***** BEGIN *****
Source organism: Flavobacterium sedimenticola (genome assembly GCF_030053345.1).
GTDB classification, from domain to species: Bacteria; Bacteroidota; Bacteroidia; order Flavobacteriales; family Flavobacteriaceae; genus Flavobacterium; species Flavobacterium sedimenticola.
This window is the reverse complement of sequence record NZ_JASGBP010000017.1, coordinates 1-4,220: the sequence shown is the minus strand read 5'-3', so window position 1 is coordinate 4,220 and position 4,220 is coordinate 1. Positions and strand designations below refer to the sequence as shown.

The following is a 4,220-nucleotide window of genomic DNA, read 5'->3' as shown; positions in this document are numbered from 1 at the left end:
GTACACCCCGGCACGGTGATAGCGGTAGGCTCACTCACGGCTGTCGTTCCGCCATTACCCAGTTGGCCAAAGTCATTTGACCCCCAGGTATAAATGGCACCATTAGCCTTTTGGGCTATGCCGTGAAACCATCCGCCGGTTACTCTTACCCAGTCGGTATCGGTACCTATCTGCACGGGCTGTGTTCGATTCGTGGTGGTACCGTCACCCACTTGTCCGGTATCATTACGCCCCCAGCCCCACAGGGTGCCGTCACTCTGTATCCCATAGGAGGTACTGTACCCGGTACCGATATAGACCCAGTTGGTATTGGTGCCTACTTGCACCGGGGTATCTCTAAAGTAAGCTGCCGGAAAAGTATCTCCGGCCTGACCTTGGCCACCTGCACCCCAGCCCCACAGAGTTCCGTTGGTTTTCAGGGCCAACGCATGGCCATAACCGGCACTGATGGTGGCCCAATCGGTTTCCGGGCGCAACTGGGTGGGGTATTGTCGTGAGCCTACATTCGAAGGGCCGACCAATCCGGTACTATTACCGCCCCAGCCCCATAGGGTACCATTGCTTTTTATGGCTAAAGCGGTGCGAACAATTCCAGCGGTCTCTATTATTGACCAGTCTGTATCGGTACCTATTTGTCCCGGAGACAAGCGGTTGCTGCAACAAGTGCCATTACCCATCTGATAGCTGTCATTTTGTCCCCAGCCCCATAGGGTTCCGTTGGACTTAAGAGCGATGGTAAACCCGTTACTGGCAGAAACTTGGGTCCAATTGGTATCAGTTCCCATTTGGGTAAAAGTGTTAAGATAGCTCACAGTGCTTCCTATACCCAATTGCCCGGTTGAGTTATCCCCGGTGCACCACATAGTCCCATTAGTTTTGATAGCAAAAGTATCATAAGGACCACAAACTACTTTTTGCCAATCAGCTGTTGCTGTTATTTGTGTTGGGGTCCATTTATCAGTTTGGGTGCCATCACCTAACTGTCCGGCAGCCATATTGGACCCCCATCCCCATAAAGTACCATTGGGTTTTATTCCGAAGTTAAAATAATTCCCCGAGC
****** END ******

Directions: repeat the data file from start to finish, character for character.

Source organism: Flavobacterium sedimenticola (genome assembly GCF_030053345.1).
GTDB classification, from domain to species: Bacteria; Bacteroidota; Bacteroidia; order Flavobacteriales; family Flavobacteriaceae; genus Flavobacterium; species Flavobacterium sedimenticola.
This window is the reverse complement of sequence record NZ_JASGBP010000017.1, coordinates 1-4,220: the sequence shown is the minus strand read 5'-3', so window position 1 is coordinate 4,220 and position 4,220 is coordinate 1. Positions and strand designations below refer to the sequence as shown.

The following is a 4,220-nucleotide window of genomic DNA, read 5'->3' as shown; positions in this document are numbered from 1 at the left end:
GTACACCCCGGCACGGTGATAGCGGTAGGCTCACTCACGGCTGTCGTTCCGCCATTACCCAGTTGGCCAAAGTCATTTGACCCCCAGGTATAAATGGCACCATTAGCCTTTTGGGCTATGCCGTGAAACCATCCGCCGGTTACTCTTACCCAGTCGGTATCGGTACCTATCTGCACGGGCTGTGTTCGATTCGTGGTGGTACCGTCACCCACTTGTCCGGTATCATTACGCCCCCAGCCCCACAGGGTGCCGTCACTCTGTATCCCATAGGAGGTACTGTACCCGGTACCGATATAGACCCAGTTGGTATTGGTGCCTACTTGCACCGGGGTATCTCTAAAGTAAGCTGCCGGAAAAGTATCTCCGGCCTGACCTTGGCCACCTGCACCCCAGCCCCACAGAGTTCCGTTGGTTTTCAGGGCCAACGCATGGCCATAACCGGCACTGATGGTGGCCCAATCGGTTTCCGGGCGCAACTGGGTGGGGTATTGTCGTGAGCCTACATTCGAAGGGCCGACCAATCCGGTACTATTACCGCCCCAGCCCCATAGGGTACCATTGCTTTTTATGGCTAAAGCGGTGCGAACAATTCCAGCGGTCTCTATTATTGACCAGTCTGTATCGGTACCTATTTGTCCCGGAGACAAGCGGTTGCTGCAACAAGTGCCATTACCCATCTGATAGCTGTCATTTTGTCCCCAGCCCCATAGGGTTCCGTTGGACTTAAGAGCGATGGTAAACCCGTTACTGGCAGAAACTTGGGTCCAATTGGTATCAGTTCCCATTTGGGTAAAAGTGTTAAGATAGCTCACAGTGCTTCCTATACCCAATTGCCCGGTTGAGTTATCCCCGGTGCACCACATAGTCCCATTAGTTTTGATAGCAAAAGTATCATAAGGACCACAAACTACTTTTTGCCAATCAGCTGTTGCTGTTATTTGTGTTGGGGTCCATTTATCAGTTTGGGTGCCATCACCTAACTGTCCGGCAGCCATATTGGACCCCCATCCCCATAAAGTACCATTGGGTTTTATTCCGAAGTTAAAATAATTCCCCGAGC